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|Korean hot boy-band BTS. (Photo: Shutterstock)|
After K-pop titans BTS stated their solidarity with #BlackLivesMatter this week, declaring “we stand together” against racial discrimination, the group and its Korean record label are making a further commitment: BTS and Big Hit Entertainment have donated $1 million to Black Lives Matter, a rep for Big Hit confirms to Variety.
The donation was transferred earlier this week, with Black Lives Matter confirming receipt to Big Hit on Friday. BTS and Big Hit are not expected to comment on the donation; contacted by Variety, Kailee Scales, managing director for Black Lives Matter said:
“Black people all over the world are in pain at this moment from the trauma of centuries of oppression. We are moved by the generosity of BTS and allies all over the world who stand in solidarity in the fight for Black lives.”
The pledge comes at the end of a week that has seen many musicians and others call upon the music industry demonstrate support for the black community, which it has made moves to do with “Blackout Tuesday” — June 2, a day in which many companies paused the workday to discuss and strategize — and donations. Warner Music and its primary owner Len Blavatnik, as well as Sony Music, have pledged $100 million each to social justice causes.
Earlier in the week, BTS tweeted in support of the George Floyd protests. “We stand against racial discrimination. We condemn violence. You, I and we all have the right to be respected. We will stand together. #BlackLivesMatter,” the group stated.
|The $1 million contribution comes after the K-pop fan armies mobilized to help drown out the #WhiteLivesMatter hashtag on social media.|
By that point, BTS’s fan base — known as their ARMY, which stands for “Adorable Representative M.C. for Youth” — had already spent the week carrying out organized online protests on behalf of Black Lives Matter along with other K-pop fans.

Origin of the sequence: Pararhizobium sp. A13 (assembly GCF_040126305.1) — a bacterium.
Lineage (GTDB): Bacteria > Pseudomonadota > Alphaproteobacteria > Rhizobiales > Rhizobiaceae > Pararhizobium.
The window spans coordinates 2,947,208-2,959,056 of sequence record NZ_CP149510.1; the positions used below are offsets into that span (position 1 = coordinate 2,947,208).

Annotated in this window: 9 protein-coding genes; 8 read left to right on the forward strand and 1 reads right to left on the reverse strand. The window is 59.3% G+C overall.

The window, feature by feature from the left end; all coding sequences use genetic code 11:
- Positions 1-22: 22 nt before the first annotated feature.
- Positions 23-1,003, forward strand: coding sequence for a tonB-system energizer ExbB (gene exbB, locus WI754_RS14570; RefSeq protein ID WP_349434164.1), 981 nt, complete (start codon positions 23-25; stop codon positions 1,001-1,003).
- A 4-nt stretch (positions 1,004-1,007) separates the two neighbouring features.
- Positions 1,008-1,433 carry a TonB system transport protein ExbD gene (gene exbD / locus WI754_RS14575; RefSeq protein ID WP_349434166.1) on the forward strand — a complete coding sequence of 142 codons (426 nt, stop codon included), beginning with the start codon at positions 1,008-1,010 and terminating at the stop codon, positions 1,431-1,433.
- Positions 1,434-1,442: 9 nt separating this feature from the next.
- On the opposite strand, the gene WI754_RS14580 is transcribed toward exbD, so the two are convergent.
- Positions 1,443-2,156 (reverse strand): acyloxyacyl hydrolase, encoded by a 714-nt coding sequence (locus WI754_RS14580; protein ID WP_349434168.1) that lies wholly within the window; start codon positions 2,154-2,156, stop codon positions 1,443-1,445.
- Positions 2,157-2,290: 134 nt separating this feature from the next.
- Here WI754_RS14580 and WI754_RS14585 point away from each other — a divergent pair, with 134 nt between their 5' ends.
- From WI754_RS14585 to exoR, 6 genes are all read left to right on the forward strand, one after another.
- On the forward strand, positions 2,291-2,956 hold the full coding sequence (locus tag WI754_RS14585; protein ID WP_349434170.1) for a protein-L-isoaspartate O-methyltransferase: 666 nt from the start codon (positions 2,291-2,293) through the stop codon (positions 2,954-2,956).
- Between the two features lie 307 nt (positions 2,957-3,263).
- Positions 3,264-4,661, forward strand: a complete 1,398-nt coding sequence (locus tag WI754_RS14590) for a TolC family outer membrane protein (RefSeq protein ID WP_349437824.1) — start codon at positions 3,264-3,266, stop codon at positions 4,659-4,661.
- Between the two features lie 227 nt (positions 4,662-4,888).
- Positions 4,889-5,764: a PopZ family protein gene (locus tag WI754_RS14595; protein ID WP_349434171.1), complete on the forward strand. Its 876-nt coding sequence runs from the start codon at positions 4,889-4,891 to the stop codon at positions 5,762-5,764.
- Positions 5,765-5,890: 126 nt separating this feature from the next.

Their activism appears to have begun on May 31 after Dallas police tweeted, asking for the public’s help: “If you have video of illegal activity from the protests and are trying to share it … you can download it to our iWatch Dallas app. You can remain anonymous.”
BTS fan account @7soulsmap retweeted the police department, adding “THAT’S WHY YALL NEED TO COVER THEIR FACES PLEASE COVER THEIR FACES.” Despite being posted by a user with fewer than 550 followers, the message was then retweeted more than 25,000 times and liked by more than 46,000 users — and that was only one of several K-pop fan accounts calling others to action.
Fans began flooding the Dallas police tweet with replies, many of them videos or GIFs featuring K-pop stars singing and dancing. They also reportedly downloaded the iWatch app en masse, creating technical difficulties that crashed it, as per the report on the washingtonpost.
A similar scene played out the next day, as K-pop fans flooded and clogged a portal set up by Grand Rapids, Mich., police for witnesses to upload picture or videos of protests, and a Twitter hashtag created by Kirkland, Wash., police requesting footage of a local demonstration.
The racism within the BTS fan community was pervasive enough to prompt fans to speak out in May 2018 with the hashtags #BlackARMYsequality and #BlackARMYsMatter.
While fans have long spoken out against perceived inequalities of all forms, what’s striking in this instance is how many actual K-pop stars have publicly supported the movement.
Traditionally, Korean pop artists tend to remain silent on political issues.
“Black culture helped me find confidence and character,” wrote BM, a member of the group KARD, in an Instagram story. “I fell in love with hip-hop and R&B from a very young age and it has given me character and confidence.”
K-pop star CL wrote on Instagram: “Artists, directors, writers, dancers, designers, producers, stylists in the K-pop industry are all inspired by Black culture whether they acknowledge it or not. I would like to encourage K-pop fans to give back and show love and support for all that we have received from Black artists. I want to explain to K-pop fans, fellow Asians and non-Americans who feel like they have no connection to what’s happening that we are all connected.”
Though K-pop’s multitude of fans are a diverse community filled with different viewpoints, they do appear to have tremendous insight into how to harness the power of social media. At moments such as this one, this can give the impression of K-pop fans as a singular body.
As Ohlheiser wrote, “They’re so good at manipulating the metrics of social media that people who are new to watching K-pop in action can, on first glance, mistake the accounts for bots.”
But, of course, they’re not bots. They’re a body of people, and people are far more complex than a hashtag.
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